By Becky Aubut
TAUNTON, Mass. — John Gouveia was sitting in his parish church watching the Catholic Charities Appeal video explaining about the different services the CCA provides for, and suddenly a segment featuring Donald “Butch” Morrison popped up.
“He was explaining how he had been involved in the CYO since 1958 and was still there,” said Gouveia. “I had no idea that Butch was still involved after all these years. I found that amazing.”
Gouveia grew up across the street from Morrison’s family, but really got to know Morrison when Gouveia was a teen-ager and joined as a player for the Christian Youth Organization basketball team at Our Lady of the Immaculate Conception Church in Taunton.
“I was always amazed at how unselfish he was at the fact he was always there at the CYO, many nights for many teams, and he just really ran a first-class operation,” said Gouveia of Morrison. “He provided a league that was really what the youth needed in my time, and I really enjoyed my years of playing at the CYO.”
Gouveia reached out to Morrison and Father Jay Maddock, the current director of CYO, who came to know Morrison early on, said Gouveia, “and he didn’t know that when he first met Butch in 1975, that Butch had already been involved with CYO for 17 years before that.”
While there are some people who would have moved on very quickly after seeing someone from their past in a Catholic Charities Appeal video — for Gouveia, that wasn’t enough.
“I know myself, and I’ve been involved in youth sports,” he said. “I run a card club and I know what it takes to organize the league for everything that has to go forward to make it work. I know how much work it is for someone to run a league and be responsible for it. Seeing Butch involved all these years, I can just imagine what type of a person it takes [to run it], and his organization is a lot larger than mine is.”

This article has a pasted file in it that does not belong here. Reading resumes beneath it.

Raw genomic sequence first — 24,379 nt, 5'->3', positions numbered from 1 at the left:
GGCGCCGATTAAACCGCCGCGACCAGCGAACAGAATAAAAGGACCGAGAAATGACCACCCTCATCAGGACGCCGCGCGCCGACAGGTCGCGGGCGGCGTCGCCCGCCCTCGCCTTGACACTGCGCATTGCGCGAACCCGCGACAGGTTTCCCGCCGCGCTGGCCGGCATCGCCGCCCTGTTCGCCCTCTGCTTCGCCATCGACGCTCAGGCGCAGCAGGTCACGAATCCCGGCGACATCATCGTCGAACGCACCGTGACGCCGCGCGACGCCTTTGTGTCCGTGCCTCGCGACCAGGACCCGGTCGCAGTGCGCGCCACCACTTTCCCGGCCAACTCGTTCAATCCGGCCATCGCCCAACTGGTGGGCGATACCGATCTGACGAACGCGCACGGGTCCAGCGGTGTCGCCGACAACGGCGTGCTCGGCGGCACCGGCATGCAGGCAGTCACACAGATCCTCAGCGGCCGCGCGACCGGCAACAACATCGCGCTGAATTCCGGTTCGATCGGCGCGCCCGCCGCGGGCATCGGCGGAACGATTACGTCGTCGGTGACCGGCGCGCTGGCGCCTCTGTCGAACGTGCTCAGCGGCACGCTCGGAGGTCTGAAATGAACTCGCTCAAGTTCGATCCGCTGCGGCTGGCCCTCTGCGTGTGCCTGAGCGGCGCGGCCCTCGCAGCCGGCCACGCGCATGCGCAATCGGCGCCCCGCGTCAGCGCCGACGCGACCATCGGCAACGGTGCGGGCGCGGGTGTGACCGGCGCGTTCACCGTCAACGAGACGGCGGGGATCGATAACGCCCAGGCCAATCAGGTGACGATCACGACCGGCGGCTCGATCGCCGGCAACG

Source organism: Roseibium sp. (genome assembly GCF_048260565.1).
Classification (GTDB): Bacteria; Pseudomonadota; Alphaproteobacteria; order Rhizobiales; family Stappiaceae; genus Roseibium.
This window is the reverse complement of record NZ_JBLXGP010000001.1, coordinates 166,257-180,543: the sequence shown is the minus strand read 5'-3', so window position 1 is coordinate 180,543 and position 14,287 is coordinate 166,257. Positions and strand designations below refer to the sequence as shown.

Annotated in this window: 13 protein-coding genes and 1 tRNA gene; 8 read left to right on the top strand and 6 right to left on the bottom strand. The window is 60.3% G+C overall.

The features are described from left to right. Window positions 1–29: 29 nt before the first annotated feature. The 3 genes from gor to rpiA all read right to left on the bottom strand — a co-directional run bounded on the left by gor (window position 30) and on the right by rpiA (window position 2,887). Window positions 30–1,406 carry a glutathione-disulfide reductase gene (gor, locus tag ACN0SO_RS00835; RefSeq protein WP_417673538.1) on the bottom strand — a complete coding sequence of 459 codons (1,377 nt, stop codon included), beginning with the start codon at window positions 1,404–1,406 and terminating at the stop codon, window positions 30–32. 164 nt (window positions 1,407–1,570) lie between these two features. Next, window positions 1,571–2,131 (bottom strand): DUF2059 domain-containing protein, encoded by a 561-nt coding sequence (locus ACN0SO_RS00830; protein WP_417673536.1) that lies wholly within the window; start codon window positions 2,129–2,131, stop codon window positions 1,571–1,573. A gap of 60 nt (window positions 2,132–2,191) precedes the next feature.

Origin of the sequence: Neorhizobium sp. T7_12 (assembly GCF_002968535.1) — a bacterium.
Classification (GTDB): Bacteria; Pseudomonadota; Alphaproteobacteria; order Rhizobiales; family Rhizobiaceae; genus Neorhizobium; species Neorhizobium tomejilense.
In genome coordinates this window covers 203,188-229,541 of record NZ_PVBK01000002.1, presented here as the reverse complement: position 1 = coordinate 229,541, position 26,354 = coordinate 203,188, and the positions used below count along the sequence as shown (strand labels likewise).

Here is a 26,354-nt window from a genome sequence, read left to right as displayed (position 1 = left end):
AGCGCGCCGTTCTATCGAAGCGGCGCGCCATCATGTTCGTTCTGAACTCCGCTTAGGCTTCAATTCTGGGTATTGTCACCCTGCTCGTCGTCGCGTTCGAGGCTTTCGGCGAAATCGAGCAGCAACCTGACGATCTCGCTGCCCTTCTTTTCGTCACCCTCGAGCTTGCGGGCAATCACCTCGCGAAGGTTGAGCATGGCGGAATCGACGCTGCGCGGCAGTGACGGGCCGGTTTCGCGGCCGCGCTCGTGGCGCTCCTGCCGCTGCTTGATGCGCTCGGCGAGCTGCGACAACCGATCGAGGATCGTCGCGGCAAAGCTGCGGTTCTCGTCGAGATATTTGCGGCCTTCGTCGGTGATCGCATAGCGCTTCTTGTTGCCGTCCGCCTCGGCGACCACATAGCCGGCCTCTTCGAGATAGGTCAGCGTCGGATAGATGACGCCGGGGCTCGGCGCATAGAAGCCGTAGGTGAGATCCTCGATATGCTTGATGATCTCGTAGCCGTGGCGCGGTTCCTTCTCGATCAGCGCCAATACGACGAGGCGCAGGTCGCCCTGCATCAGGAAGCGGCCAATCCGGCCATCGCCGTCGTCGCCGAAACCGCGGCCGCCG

Gouveia wanted the city of Taunton to recognize Morrison for his contributions to the youth of Taunton, and knew the mayor, Thomas Hoye, liked to recognize those involved in youth sports. But when Gouveia called Hoye, he was surprised that Hoye had his own Morrison connection.
“He was a player back in the 80s,” said Gouveia, “and as he became a parent in later years, his daughter joined the CYO and was surprised to see that Butch was still there.”
Morrison was four years old when he moved to Taunton from Springfield. He played as a teen-ager, or as he put it, “sat the bench,” for the CYO baseball team in his sophomore year of high school.
“The baseball league, which was a terrific league at the time, went up to the age of 21, so I was there for quite a few years,” said Morrison. “By the time I was through in 1965, I then became an assistant coach in 1966, and then the head coach of the baseball league in 1967.”
Morrison said he felt it was a natural progression to go from player to coach: “It wasn’t anything that I planned and I never thought I would be doing it 50 years later.”